Have you ever noticed how almost every farm is marked by a flock chickens? The busy clucking and scratching of hens, a rooster’s crowing in early morning, the farm fresh eggs that appear? It’s a charming reality! But everyone who keeps a flock knows the truth. At some point your hens will stop producing.
Responsible keepers are faced with a dilemma. Most of us can’t afford to feed 15-20 old hens who give nothing in return. But everyone knows old hens are tough and unpalatable. You don’t want give your dog the idea that old hens=dinner. And so?
Many of us wait for the old birds to die off.
Today, I want to offer you an alternative, to combat the idea that old hens are good for nothing! I’ve spent the last several years of my life supply palatable meat for the dinner table by learning how to clean and use old hens. The knowledge is too good to keep to myself.
3 Reasons You Should Learn How to Clean and Use Old Hens
- You’ve put time, money and energy into caring for these birds. Why forfeit one last opportunity to get a return for your labor?
- If you learn how to clean and use old hens, you’ll be able to cut back on grocery costs. Broth, stew meat, ground chicken and making your own schmaltz are some of the benefits!
- Birds raised on the land are healthier than anything you’ll find at the grocery store. If you care about feeding your family good food, old hens will help you reach that goal.
Last but not least, you should use your birds because I’m going to help you simplify the process. We’ll start by learning how to skin a chicken.
How to Skin a Chicken
When it comes to cleaning birds, plucking always takes the longest. Instead of removing feathers by hand, I’m going to teach you how to skin a chicken. It’s super quick, easy and clean.
- a sharp knife
- a solid overhead source 5 ft high that you can hang a chicken from (we use an old swing set frame)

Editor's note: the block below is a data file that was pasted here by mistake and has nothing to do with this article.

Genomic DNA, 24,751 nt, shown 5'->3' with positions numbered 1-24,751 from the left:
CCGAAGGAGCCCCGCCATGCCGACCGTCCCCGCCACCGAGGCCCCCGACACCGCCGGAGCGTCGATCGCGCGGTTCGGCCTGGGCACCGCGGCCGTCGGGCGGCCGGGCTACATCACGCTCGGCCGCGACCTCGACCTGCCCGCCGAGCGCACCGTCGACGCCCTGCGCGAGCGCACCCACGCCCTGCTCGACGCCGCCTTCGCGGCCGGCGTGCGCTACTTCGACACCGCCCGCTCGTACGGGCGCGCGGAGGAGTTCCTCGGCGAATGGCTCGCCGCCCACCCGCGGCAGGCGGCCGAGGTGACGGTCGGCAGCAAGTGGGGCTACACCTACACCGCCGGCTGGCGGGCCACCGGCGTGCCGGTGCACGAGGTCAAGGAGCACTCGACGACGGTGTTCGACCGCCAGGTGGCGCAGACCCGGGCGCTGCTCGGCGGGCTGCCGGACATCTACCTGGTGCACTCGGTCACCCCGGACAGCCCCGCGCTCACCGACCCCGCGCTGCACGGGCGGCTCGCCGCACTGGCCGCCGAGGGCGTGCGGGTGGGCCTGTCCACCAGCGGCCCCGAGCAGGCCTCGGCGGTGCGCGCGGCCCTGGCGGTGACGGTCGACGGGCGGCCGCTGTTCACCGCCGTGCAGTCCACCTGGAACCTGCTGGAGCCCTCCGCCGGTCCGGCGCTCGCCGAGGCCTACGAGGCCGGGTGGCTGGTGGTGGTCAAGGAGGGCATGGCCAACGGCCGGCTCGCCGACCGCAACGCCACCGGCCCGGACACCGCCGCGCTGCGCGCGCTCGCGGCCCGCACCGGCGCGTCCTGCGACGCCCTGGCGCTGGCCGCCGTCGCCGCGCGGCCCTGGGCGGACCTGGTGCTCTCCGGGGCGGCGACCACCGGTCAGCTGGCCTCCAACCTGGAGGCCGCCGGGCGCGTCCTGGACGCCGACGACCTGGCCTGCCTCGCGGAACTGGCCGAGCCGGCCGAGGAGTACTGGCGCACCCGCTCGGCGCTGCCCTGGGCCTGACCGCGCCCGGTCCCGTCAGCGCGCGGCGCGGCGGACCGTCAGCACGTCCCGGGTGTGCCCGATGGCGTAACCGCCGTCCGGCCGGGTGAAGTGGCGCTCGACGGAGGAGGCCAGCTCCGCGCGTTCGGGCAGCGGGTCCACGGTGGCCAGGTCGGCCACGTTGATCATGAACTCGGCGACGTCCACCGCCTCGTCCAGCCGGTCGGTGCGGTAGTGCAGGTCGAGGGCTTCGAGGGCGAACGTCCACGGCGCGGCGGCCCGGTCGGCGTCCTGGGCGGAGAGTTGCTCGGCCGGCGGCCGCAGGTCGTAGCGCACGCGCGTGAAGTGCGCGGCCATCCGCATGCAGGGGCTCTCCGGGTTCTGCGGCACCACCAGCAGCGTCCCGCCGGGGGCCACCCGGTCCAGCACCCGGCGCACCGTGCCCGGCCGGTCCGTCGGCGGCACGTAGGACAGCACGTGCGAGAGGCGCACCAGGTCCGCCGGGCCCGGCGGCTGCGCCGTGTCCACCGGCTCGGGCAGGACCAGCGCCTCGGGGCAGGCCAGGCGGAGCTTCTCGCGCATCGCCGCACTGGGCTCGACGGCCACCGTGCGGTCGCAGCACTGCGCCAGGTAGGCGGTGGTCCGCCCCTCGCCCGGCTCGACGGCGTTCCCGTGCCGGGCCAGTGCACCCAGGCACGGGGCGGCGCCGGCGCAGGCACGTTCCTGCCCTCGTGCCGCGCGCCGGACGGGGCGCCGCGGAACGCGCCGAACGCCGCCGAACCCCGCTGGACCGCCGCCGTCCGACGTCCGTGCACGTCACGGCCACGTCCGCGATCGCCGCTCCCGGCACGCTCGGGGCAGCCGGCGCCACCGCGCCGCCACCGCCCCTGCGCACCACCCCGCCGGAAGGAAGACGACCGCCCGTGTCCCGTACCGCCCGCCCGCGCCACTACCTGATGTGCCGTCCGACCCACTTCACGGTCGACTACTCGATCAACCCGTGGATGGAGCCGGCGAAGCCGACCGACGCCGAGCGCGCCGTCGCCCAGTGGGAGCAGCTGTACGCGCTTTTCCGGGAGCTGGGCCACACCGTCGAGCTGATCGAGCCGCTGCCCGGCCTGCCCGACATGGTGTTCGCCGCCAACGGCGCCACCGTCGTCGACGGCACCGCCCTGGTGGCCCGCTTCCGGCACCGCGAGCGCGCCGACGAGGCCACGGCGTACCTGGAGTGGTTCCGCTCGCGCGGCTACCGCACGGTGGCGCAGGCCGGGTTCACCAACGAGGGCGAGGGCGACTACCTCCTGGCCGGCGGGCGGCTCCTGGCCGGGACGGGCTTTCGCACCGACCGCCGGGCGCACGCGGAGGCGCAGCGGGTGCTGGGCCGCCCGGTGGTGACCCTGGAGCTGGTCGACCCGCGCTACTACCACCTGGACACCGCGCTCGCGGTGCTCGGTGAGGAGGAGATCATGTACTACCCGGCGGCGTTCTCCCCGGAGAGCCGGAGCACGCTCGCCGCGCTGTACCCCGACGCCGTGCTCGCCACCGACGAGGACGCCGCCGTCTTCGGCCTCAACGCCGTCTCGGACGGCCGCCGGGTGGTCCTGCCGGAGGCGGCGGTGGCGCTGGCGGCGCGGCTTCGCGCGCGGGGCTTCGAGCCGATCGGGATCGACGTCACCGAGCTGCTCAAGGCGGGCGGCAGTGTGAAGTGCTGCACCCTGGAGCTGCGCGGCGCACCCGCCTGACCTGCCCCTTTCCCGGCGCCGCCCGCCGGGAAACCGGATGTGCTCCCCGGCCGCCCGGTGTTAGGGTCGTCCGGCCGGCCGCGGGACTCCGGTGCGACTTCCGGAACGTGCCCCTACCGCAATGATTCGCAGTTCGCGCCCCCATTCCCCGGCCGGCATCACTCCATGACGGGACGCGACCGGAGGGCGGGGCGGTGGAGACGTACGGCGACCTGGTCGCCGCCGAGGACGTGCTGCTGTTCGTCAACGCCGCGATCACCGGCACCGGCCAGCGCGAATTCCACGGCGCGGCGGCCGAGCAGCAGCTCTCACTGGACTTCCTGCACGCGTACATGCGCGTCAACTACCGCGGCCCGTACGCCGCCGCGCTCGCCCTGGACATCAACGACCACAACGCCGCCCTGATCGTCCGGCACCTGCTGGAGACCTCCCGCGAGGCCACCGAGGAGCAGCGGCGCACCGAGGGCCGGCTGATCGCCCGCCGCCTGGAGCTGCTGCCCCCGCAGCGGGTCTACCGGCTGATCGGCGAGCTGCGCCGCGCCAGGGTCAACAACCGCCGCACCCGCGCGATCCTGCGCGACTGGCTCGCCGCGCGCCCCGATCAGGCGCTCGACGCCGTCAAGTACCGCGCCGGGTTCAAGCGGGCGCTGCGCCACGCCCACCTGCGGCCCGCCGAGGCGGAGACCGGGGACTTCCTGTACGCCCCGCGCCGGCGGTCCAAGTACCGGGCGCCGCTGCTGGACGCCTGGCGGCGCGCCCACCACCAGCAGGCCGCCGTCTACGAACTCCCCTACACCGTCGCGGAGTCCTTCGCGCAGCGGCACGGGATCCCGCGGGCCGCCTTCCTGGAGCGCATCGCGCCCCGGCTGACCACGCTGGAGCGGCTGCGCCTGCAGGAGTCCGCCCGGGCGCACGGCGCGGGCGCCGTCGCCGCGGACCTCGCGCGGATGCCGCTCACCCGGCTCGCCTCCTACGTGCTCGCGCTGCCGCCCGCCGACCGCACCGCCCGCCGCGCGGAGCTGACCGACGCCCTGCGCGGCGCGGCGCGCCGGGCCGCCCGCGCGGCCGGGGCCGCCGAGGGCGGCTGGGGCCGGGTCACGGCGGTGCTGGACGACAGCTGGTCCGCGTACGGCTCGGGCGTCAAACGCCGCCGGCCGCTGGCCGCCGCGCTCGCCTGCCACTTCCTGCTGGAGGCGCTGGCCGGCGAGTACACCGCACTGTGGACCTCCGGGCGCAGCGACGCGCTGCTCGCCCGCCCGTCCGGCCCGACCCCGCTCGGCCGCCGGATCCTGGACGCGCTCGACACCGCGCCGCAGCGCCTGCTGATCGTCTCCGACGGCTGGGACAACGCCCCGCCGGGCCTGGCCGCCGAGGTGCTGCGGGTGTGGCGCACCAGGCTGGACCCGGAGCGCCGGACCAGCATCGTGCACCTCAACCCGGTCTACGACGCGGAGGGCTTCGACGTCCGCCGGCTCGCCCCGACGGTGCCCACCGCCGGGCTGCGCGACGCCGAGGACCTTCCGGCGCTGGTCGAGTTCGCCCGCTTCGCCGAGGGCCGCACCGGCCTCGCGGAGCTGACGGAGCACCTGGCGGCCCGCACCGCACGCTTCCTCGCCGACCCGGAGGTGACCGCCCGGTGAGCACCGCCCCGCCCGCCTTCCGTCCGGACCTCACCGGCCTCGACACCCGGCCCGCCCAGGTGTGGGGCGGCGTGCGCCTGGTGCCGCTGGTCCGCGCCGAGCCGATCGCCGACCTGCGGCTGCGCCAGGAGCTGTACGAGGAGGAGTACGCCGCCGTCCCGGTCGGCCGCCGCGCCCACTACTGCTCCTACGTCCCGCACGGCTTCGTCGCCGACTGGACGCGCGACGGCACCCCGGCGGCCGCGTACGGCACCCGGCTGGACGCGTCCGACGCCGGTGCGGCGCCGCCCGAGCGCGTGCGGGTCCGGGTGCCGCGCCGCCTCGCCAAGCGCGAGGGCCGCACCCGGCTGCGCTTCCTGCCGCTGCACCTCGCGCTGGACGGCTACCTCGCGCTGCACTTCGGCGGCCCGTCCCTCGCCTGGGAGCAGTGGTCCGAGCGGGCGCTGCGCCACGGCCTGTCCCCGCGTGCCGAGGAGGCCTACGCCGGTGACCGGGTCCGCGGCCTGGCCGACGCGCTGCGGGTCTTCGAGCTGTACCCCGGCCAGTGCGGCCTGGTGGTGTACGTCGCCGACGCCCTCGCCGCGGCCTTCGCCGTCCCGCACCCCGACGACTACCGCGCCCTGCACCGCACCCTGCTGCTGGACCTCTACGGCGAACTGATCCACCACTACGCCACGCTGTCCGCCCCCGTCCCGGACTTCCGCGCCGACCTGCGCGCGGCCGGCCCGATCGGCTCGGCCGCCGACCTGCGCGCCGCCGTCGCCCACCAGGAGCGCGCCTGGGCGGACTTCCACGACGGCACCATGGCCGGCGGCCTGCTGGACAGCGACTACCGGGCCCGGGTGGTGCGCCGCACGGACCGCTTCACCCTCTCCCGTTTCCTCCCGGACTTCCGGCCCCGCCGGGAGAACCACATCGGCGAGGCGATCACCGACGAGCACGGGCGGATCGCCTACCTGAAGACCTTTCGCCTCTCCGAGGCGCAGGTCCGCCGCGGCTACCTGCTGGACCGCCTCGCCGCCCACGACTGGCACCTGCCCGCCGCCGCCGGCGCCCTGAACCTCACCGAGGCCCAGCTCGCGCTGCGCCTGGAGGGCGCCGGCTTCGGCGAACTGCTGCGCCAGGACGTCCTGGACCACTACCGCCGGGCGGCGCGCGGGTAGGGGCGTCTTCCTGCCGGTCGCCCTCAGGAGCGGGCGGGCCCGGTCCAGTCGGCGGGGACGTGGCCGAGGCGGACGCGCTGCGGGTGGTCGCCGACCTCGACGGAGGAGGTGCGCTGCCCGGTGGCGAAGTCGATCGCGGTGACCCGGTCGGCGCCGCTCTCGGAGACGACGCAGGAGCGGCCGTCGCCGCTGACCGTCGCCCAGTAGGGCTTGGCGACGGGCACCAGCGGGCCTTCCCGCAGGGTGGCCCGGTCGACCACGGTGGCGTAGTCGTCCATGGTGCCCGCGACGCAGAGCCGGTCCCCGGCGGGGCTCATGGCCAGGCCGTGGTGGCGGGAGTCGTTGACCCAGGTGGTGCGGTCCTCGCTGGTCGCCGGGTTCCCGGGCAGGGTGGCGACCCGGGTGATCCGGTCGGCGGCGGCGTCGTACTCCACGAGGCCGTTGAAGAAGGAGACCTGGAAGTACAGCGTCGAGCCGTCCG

- two pieces of twine or small rope
- a tarp
Kill the bird via whatever method suits you (the block, cone, or by piercing). Once the job is finished and your bird’s nerves have quieted down, hang it for skinning. This works best while the chicken is still very warm.
Hanging the fowl by it’s feet is important. Otherwise, skinning will take just long as plucking and is far less sanitary.
Remove 1 inch of feathers from around the top of each leg. Pinch the exposed skin with your fingertips and pull it away from the flesh. Take your knife and cut a 1/2 inch slice in the skin.
Hook your finger in the slice and, using your weight, rip the skin downward. If the bird has been freshly butchered, it should come off easily. The only exception we’d found is the occasional, very old rooster.
Once the bottom portion is skinned, you can start on the top. It’s not difficult! Grab hold and pull until the skin comes off. Cut the tail off with it’s feathers intact.
Here and there, you’ll have to use your knife. Wings can be cut off at the first or second joint and feet should be removed. They’ll can be save for making bone broth (see below).
Once you’ve torn all feathers and skin away from the flesh, you can gut your bird as normal.
I’ve put together a quick video for you that outlines the specifics of the entire process.
How to Use Old Hens
There are lots of ways you can make use of your old hens after they’ve been cleaned and butchered! And yes, all these options are delicious and palatable! These are my go-to resources. Click any of the links below for a full tutorial on the subject:
- Make and pressure can chicken broth
- Pressure canning old hens for ready meat
- Debone and grind meat for chicken burgers
- How to prepare and use chicken feet
- Learn how to pressure can chicken giblets
Now you know how to clean and use old hens. No more waste! Let’s use what we have to the best of our ability.